Social media platforms have become an integrated part of many people's daily lives and routines. As well as using them for personal reasons, the platforms and apps can be incredibly important for photographers to share their work and do business (even if we do moan about them a lot).
While more recently, users, experts, and even ex-employees have questioned the mental health consequences of using social media so regularly, most of us wouldn't think to consider their environmental impact.
But a recent article by BanklessTimes.com has aimed to compare how the biggest social media platforms – including YouTube, TikTok, Facebook, and Instagram – are affecting the environment, in terms of their CO2 emissions. These emissions come from the amount of energy that it takes to store content, and the most impactful news feed of any social media network in terms of carbon dioxide emissions is said to be Tik Tok – because it involves constantly loading videos.
Although Instagram is perhaps of most interest to photographers, there was a greater focus on TikTok, Facebook, and YouTube in the comparison.
How were the numbers calculated?
"Both Facebook and TikTok produce enough CO2e each year to fly the entire population of London to New York and back"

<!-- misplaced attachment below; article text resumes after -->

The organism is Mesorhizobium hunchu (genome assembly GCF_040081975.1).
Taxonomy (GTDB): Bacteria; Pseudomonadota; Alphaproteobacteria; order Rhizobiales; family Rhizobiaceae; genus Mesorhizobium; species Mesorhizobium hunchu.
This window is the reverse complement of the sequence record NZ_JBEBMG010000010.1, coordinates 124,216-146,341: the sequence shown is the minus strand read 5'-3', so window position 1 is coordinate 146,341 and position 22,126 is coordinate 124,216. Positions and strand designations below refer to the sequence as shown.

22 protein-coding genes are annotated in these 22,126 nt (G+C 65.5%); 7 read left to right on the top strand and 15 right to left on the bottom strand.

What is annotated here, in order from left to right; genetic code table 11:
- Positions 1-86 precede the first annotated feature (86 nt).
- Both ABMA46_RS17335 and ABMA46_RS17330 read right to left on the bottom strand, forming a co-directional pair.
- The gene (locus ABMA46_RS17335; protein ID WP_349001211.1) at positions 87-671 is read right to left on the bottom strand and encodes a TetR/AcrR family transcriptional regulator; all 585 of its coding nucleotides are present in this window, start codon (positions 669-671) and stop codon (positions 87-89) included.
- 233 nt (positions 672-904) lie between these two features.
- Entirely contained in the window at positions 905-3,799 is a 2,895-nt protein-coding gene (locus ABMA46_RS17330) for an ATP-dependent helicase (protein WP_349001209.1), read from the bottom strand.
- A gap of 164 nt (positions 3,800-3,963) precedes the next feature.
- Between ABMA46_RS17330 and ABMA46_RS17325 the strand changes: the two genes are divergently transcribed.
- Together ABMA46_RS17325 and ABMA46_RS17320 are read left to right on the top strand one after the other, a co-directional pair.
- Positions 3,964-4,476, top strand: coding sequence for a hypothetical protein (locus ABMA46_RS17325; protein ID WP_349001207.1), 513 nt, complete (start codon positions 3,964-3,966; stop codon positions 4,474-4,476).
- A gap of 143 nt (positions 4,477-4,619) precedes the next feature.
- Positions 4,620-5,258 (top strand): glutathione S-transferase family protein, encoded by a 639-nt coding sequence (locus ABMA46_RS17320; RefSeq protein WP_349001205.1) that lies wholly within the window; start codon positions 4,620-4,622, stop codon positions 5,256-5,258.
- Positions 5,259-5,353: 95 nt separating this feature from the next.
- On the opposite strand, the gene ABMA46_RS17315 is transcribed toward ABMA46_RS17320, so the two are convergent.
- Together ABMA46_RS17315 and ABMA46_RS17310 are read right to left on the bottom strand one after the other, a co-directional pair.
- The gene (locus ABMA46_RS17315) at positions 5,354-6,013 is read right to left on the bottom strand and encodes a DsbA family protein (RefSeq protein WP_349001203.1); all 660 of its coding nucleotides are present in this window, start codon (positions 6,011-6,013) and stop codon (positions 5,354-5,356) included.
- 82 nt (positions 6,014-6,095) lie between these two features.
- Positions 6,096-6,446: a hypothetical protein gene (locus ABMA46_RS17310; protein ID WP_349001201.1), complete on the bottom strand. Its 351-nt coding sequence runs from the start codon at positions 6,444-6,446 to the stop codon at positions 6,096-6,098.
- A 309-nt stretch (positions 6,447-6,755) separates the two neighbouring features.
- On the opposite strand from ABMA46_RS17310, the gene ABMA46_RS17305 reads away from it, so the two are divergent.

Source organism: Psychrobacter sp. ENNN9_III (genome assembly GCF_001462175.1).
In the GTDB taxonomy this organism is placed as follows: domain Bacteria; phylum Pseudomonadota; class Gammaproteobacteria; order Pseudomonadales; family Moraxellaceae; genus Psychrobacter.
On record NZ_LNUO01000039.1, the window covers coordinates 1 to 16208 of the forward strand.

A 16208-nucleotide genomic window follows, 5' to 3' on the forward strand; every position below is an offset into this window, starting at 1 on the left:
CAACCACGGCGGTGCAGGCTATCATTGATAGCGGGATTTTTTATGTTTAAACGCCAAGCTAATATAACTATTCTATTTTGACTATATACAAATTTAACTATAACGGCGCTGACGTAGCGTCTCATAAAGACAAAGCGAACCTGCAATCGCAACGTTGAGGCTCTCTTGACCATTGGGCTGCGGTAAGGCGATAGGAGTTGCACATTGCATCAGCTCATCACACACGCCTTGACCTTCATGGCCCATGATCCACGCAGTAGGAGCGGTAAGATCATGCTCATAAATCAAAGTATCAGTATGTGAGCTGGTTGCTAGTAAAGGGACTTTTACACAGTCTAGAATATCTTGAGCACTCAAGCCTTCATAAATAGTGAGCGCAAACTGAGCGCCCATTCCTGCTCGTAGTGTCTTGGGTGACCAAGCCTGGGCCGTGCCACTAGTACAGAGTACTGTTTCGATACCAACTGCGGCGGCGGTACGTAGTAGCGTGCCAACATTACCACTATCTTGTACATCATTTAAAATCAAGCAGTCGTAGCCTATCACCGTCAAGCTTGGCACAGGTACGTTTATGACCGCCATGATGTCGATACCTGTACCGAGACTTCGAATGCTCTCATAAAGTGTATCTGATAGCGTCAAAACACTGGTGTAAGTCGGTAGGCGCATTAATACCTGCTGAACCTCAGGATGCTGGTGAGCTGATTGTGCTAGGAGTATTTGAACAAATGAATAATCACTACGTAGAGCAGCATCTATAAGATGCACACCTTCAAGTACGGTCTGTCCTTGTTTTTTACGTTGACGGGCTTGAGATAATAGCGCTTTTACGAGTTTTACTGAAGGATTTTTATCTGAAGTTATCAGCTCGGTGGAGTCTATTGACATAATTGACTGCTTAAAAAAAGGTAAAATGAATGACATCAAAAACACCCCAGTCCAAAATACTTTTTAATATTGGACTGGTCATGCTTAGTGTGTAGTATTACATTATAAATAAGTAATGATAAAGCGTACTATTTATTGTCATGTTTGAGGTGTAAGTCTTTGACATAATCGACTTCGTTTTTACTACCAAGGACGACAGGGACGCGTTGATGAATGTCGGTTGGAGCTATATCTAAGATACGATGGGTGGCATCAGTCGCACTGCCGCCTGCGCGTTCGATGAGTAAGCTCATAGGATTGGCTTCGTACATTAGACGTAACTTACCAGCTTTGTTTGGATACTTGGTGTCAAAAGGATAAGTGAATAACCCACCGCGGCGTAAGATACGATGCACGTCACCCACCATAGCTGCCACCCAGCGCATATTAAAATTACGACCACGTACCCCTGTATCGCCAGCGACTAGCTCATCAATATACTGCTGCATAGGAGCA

The BanklessTimes article uses a source from Statista to come up with its numbers, from an original study that "measured the news feed of the 10 most popular social media applications." From this source, BankLessTimes created the infographic below.
We can't be completely sure of the accuracy of the numbers given that the study is from 2021 and we don't know how testing was carried out, but it's definitely interesting to think about social media platforms in a new light.
Which social media platform is the least environmentally friendly?
It's difficult to draw solid conclusions about which social media platform fares worse when it comes to environmental impact. The original story from BanklessTimes focused on carbon emissions, but there are many other factors that make up an organization's environmental footprint.
We also have to take into account that the story was using estimates for many different calculations: "While there is no reliable data on TikTok or Youtube’s Daily Active Users, there is data on their monthly user base. If we take a conservative estimate that roughly a third of these users might use each platform daily, we can produce a reasonable estimate of their overall carbon emissions," says the writer
Will knowing the environmental impacts change the way we use social media?
Jonathan Merry, CEO of BanklessTimes.com agrees that the majority of users "don’t think about social media as an environmental issue. But this research demonstrates how impactful it can be – and how our choice of which platforms to use might have a large impact on global emissions."
Would knowing the environmental impact of a social media platform stop you from using it? I can't see YouTubers suddenly leaving, given that there are (unless I'm wrong) no "green alternatives, but again, the conversation is interesting, and one which I think will become more important as we navigate our usage – as photographers and videographers and just humans – in the future.
Check out the full infographic from BanklessTimes.com below.